Eagle soft launches broadband project, looks forward to next phases | VailDaily.com

Eagle soft launches broadband project, looks forward to next phases

A Colorado Avalanche watch party was held at Eagle Flight Days Friday at Eagle Town Park in Eagle two days after a request for internet connectivity to the park was made. Hundreds showed up to the park to watch the Avalanche in the Stanley Cup Finals.
Chris Dillmann/Vail Daily

During her tenure in Eagle, former Town Manager Brandy Reitter proposed an ambitious goal for Eagle’s internet accessibility. Current Eagle Town Manager Larry Pardee said the vision involved providing outstanding internet access for the entire town at a highly competitive rate. 

“I think it was a little higher risk, a little more than we could handle at the time,” Pardee said. “But that vision is still there.”

Pardee said Eagle aims to provide outstanding service to areas within the mountain community that might otherwise be overlooked. Town leaders agreed that the goal of increasing equity community-wide by providing reliable internet where it otherwise isn’t available aligns with their leadership values.

“I can’t stress how important this is. We need to provide access to all,” Pardee said. “If we have members in our community that don’t have access right now in 2023, that’s disappointing. So, we’re going to do our part to provide another opportunity.”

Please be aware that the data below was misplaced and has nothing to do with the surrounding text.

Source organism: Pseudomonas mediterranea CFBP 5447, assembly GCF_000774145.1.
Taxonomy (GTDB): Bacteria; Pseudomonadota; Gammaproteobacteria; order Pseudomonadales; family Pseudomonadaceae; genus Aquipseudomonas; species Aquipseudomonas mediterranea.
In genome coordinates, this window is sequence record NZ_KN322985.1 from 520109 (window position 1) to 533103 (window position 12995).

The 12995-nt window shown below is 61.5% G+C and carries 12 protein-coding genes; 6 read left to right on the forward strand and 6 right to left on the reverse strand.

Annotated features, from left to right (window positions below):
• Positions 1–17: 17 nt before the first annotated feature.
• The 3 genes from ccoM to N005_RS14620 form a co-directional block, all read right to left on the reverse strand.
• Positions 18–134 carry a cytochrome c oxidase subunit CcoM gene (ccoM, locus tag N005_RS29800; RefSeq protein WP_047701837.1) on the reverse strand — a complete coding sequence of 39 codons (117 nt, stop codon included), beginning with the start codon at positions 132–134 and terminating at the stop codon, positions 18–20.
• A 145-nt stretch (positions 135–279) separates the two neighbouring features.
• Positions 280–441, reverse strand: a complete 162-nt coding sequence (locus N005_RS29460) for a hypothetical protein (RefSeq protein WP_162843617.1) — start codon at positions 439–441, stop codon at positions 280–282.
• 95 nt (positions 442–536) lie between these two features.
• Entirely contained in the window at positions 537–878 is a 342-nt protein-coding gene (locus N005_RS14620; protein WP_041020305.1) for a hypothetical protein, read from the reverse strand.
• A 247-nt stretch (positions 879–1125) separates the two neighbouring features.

With the project in its soft launch stages, sectors of Eagle are already slowly being lit up one by one. However, Pardee said the project’s managers are ensuring the internet connectivity can be provided responsibly and reliably before promoting its widespread usage. 

Support Local Journalism

So, approaching the goal in a fiscally responsible manner is of utmost importance to the town. Thus, the broadband project is a long-term one, set to stretch multiple years.

Now, the town is working to set up an enterprise fund, so broadband money wouldn’t chip away at general town funds. Going through the state statute process for the broadband enterprise fund may be a six-to-eight-month endeavor, Pardee said. However, once it is established, legal protections will be in place to help better ensure the broadband project’s success. 

“The town’s providing an opportunity to scale up over the next few years and doing it in a cost-effective, responsible way and provide choice,” Pardee said. “So, we are helping our residents have choice, opportunity, reliability and access.”

Eagle information technology manager Kevin Aoki said the broadband program was piloted because the Downtown Development Authority approached the town expressing struggles with internet connectivity, primarily on Broadway. 

“Most of the credit card machines require an internet connection to process, so there were restaurants up and down Broadway that (would be) out for hours,” Aoki said.

Aoki said the town aimed to help solve the issue in any way possible. 

“Whether it be help push the private industry to get in quicker or just provide our own solution,” Aoki said. “Because we had fiber into (Town Hall), we decided to broadcast wireless internet from the building.”

Antennae and broadcast units are positioned subtly along Broadway Street high points to stretch connectivity down the street. 

Aoki said two gig synchronous connection is available, meaning a user can have substantial downloading and uploading capabilities. The information technology manager explained that this format is specifically beneficial to businesses.